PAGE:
The Oregon State University Board of Trustees on Friday approved the “presidential leadership profile” that it will use to guide the search for OSU’s next president. In many ways, as OPB’s Meerah Powell reports, the document is similar to the one that guided the board to its last presidential selection, F. King Alexander. Alexander, as you may recall, resigned after allegations surfaced about how he handled sexual misconduct allegations at Louisiana State University — allegations that the OSU board should have known about before making its decision. The search that brought Alexander to OSU was completely confidential, and so the board has vowed to proceed with a more public search this time around. Still, outside consultants working with the board on the search say that even publicly naming finalists may deter some candidates — notably, sitting university presidents — from applying. The argument is that candidates might jeopardize their current jobs if word gets out that they’re in line for a job elsewhere. That argument still seems weak to me, but even if it has merit, I would argue it’s considerably outweighed by the importance of a public institution running a public process for its top position. In any event, if you want to assess your chances to be named OSU’s next president, check out the presidential leadership profile by clicking here.

Lee Enterprises, the owners of the Gazette-Times and the Albany Democrat-Herald, is asking stockholders to help it stop a hostile takeover bid from Alden Global Capital. Alden Global is the predatory hedge fund that’s become notorious for buying newspapers and then instituting rapacious cuts in their newsrooms. Here’s the text of a letter Lee sent to shareholders this week; I didn’t get one, of course, because I recently sold my Lee stock. Speaking of Alden, I expect it will get mentioned in a “60 Minutes” piece that might air this Sunday about the tough times facing local newspapers. Here’s a preview.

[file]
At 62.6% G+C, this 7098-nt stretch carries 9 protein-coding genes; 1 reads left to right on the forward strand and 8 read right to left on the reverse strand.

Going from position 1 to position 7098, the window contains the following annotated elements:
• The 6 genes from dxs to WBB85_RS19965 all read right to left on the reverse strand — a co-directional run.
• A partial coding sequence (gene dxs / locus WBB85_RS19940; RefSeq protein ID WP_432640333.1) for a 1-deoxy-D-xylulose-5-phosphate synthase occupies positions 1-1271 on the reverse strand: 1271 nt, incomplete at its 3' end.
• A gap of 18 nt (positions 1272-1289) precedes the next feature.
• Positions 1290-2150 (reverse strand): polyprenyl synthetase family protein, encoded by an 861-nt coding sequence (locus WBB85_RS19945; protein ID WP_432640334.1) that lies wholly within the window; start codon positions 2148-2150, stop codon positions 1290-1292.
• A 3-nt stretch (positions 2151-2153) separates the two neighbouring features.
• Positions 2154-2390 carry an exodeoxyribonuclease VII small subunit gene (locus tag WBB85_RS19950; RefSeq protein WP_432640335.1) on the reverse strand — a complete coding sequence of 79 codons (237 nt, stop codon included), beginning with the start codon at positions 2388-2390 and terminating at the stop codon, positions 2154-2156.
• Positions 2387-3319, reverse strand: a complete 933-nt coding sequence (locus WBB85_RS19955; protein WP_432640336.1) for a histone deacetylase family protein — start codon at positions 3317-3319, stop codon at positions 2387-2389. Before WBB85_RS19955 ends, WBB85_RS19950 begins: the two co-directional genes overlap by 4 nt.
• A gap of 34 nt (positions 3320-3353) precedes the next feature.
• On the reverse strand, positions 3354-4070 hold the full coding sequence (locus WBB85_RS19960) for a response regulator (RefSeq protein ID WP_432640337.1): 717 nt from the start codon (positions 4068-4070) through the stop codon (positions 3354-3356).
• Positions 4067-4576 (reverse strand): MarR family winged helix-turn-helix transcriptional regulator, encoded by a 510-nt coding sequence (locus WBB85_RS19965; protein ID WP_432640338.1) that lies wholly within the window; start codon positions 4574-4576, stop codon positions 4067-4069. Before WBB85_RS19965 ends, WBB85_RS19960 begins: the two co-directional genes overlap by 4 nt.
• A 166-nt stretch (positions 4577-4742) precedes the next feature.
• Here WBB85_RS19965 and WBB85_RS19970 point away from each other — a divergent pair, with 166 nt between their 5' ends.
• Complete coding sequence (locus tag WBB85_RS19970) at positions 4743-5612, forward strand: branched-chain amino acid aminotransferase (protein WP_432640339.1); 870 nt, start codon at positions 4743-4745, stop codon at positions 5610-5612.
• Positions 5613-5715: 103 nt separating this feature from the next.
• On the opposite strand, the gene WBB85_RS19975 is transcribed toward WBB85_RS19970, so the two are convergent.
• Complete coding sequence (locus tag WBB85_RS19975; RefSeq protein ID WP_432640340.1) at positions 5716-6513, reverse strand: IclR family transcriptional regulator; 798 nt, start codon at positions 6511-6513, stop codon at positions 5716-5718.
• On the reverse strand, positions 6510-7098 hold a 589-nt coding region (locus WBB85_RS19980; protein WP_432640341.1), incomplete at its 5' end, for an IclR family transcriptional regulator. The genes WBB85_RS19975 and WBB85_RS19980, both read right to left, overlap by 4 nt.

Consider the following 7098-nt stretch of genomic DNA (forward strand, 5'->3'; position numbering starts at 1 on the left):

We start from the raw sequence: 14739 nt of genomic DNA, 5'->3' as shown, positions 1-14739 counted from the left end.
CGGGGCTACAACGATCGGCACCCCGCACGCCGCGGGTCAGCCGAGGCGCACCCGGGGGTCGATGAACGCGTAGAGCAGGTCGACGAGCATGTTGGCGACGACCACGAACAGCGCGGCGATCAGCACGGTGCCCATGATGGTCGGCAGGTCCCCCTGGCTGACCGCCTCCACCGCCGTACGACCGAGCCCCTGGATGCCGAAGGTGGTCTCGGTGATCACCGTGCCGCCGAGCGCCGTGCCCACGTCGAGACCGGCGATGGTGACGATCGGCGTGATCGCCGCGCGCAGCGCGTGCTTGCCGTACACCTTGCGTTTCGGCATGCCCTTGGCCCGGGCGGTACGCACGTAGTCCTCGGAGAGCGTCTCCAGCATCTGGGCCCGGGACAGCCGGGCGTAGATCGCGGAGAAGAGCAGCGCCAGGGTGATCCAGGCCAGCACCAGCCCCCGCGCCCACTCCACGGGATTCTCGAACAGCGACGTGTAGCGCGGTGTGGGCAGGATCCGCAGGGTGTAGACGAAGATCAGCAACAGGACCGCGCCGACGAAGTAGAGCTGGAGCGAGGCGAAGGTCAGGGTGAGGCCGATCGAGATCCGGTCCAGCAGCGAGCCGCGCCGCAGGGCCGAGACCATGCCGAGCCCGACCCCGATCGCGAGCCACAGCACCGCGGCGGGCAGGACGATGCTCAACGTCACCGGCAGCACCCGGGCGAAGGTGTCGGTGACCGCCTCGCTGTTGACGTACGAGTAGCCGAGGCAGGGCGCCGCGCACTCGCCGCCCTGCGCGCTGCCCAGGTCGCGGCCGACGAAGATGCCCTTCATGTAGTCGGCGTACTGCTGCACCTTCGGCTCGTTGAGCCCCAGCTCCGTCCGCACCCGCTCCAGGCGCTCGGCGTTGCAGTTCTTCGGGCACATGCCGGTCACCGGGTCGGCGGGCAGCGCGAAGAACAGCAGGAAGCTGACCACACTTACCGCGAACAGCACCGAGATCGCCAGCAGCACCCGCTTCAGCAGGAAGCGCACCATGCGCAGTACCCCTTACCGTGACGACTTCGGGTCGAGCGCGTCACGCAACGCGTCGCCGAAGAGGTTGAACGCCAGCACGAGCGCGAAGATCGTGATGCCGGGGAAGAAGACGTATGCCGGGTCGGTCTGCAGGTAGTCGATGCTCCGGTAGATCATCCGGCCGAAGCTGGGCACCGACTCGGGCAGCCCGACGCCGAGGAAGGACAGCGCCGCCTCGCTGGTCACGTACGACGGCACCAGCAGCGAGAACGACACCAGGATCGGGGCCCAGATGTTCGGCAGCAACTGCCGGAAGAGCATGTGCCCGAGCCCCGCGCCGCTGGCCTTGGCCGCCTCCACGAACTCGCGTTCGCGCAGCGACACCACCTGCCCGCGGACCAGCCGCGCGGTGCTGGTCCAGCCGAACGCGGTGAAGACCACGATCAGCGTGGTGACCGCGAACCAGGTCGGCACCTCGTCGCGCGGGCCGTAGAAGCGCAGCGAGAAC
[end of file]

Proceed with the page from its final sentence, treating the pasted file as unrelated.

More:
Joni Mitchell on Friday said she would join Neil Young in demanding that her music be taken off Spotify. Like Young, Mitchell said she was upset that the streaming service had given a platform to those spreading misinformation about COVID-19 vaccinations — a particular swipe at Joe Rogan’s podcast. The flap is costing Spotify some subscriptions, but Rogan’s podcast is almost certainly more financially important to the platform than Young or Mitchell’s music. And it turns out that Young himself has played a role in spreading scientific misinformation: As The Daily Beast reported this week, he’s been a longtime foe of genetically modified food, despite the scientific consensus that they’re safe for consumption.

The Weekend Reader science desk also brings us good news this week: The James Webb Space Telescope has finally arrived at its destination, about a million miles from Earth. A few months of adjustments remain before the telescope will be able to study stars and galaxies from the beginning of time, about 13.7 billion years ago. Considering the complexity of the Webb’s launch and deployment, this truly has been a remarkable story thus far — and the best should be yet to come.

Finally this week, something surprising: Tom Nichols, a former champion on “Jeopardy!,” is arguing that maybe it’s time to — you should sit down now — retire the show. Here’s his argument, in part: While the game used to showcase “the smarts of the average citizen,” now it features players who are virtual “Jeopardy!” professionals. At the least, he argues, the show should reinstate its five-game limit on how many times a contestant can win. Apparently, the game show made some other news this week — but I’m not going to make the same mistake other newspapers did and spill the beans, especially if you’re a few episodes behind in your viewing.

That’s it for this week. See you next Saturday.

Looking for something to do in the mid-valley? Check out my curated calendar of arts-and-entertainment events.